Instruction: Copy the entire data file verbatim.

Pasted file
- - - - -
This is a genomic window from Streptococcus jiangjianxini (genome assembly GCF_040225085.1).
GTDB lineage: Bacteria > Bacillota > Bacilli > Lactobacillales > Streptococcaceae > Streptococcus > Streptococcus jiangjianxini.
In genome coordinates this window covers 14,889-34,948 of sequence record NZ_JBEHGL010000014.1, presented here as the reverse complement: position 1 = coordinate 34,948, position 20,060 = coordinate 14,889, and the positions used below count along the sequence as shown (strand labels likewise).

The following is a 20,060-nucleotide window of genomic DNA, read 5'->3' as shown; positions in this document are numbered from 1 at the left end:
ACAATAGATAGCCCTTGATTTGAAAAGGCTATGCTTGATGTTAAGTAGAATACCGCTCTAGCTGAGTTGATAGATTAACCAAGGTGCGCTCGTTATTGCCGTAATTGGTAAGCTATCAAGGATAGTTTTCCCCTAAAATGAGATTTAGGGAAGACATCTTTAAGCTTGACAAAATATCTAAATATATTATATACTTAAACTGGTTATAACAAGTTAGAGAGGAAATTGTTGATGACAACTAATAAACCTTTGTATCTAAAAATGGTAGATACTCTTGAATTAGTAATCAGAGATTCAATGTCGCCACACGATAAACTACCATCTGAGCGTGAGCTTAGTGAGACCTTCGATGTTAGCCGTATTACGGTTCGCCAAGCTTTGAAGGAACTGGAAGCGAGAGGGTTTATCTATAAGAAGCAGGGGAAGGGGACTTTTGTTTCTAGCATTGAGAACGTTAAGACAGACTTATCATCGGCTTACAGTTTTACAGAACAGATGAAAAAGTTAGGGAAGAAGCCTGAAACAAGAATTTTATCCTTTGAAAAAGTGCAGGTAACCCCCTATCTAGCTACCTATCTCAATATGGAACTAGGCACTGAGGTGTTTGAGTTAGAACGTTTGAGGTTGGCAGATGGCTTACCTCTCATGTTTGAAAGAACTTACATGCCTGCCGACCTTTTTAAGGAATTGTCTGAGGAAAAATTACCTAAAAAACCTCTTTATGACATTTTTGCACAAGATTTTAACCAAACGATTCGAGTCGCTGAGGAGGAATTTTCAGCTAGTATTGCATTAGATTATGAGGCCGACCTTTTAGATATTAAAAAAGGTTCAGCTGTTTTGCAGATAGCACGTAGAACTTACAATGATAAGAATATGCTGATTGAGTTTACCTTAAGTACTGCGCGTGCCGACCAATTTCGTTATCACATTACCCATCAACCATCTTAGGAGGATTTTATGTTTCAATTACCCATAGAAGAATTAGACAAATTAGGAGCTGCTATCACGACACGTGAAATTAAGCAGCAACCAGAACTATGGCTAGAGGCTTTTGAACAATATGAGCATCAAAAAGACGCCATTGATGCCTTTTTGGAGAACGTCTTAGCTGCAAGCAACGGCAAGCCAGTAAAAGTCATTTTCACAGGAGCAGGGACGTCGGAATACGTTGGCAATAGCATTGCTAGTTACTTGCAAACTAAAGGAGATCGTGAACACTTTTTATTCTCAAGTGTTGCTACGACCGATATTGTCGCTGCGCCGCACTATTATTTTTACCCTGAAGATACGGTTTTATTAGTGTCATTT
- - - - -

This is a genomic window from Streptococcus jiangjianxini (genome assembly GCF_040225085.1).
GTDB lineage: Bacteria > Bacillota > Bacilli > Lactobacillales > Streptococcaceae > Streptococcus > Streptococcus jiangjianxini.
In genome coordinates this window covers 14,889-34,948 of sequence record NZ_JBEHGL010000014.1, presented here as the reverse complement: position 1 = coordinate 34,948, position 20,060 = coordinate 14,889, and the positions used below count along the sequence as shown (strand labels likewise).

The following is a 20,060-nucleotide window of genomic DNA, read 5'->3' as shown; positions in this document are numbered from 1 at the left end:
ACAATAGATAGCCCTTGATTTGAAAAGGCTATGCTTGATGTTAAGTAGAATACCGCTCTAGCTGAGTTGATAGATTAACCAAGGTGCGCTCGTTATTGCCGTAATTGGTAAGCTATCAAGGATAGTTTTCCCCTAAAATGAGATTTAGGGAAGACATCTTTAAGCTTGACAAAATATCTAAATATATTATATACTTAAACTGGTTATAACAAGTTAGAGAGGAAATTGTTGATGACAACTAATAAACCTTTGTATCTAAAAATGGTAGATACTCTTGAATTAGTAATCAGAGATTCAATGTCGCCACACGATAAACTACCATCTGAGCGTGAGCTTAGTGAGACCTTCGATGTTAGCCGTATTACGGTTCGCCAAGCTTTGAAGGAACTGGAAGCGAGAGGGTTTATCTATAAGAAGCAGGGGAAGGGGACTTTTGTTTCTAGCATTGAGAACGTTAAGACAGACTTATCATCGGCTTACAGTTTTACAGAACAGATGAAAAAGTTAGGGAAGAAGCCTGAAACAAGAATTTTATCCTTTGAAAAAGTGCAGGTAACCCCCTATCTAGCTACCTATCTCAATATGGAACTAGGCACTGAGGTGTTTGAGTTAGAACGTTTGAGGTTGGCAGATGGCTTACCTCTCATGTTTGAAAGAACTTACATGCCTGCCGACCTTTTTAAGGAATTGTCTGAGGAAAAATTACCTAAAAAACCTCTTTATGACATTTTTGCACAAGATTTTAACCAAACGATTCGAGTCGCTGAGGAGGAATTTTCAGCTAGTATTGCATTAGATTATGAGGCCGACCTTTTAGATATTAAAAAAGGTTCAGCTGTTTTGCAGATAGCACGTAGAACTTACAATGATAAGAATATGCTGATTGAGTTTACCTTAAGTACTGCGCGTGCCGACCAATTTCGTTATCACATTACCCATCAACCATCTTAGGAGGATTTTATGTTTCAATTACCCATAGAAGAATTAGACAAATTAGGAGCTGCTATCACGACACGTGAAATTAAGCAGCAACCAGAACTATGGCTAGAGGCTTTTGAACAATATGAGCATCAAAAAGACGCCATTGATGCCTTTTTGGAGAACGTCTTAGCTGCAAGCAACGGCAAGCCAGTAAAAGTCATTTTCACAGGAGCAGGGACGTCGGAATACGTTGGCAATAGCATTGCTAGTTACTTGCAAACTAAAGGAGATCGTGAACACTTTTTATTCTCAAGTGTTGCTACGACCGATATTGTCGCTGCGCCGCACTATTATTTTTACCCTGAAGATACGGTTTTATTAGTGTCATTT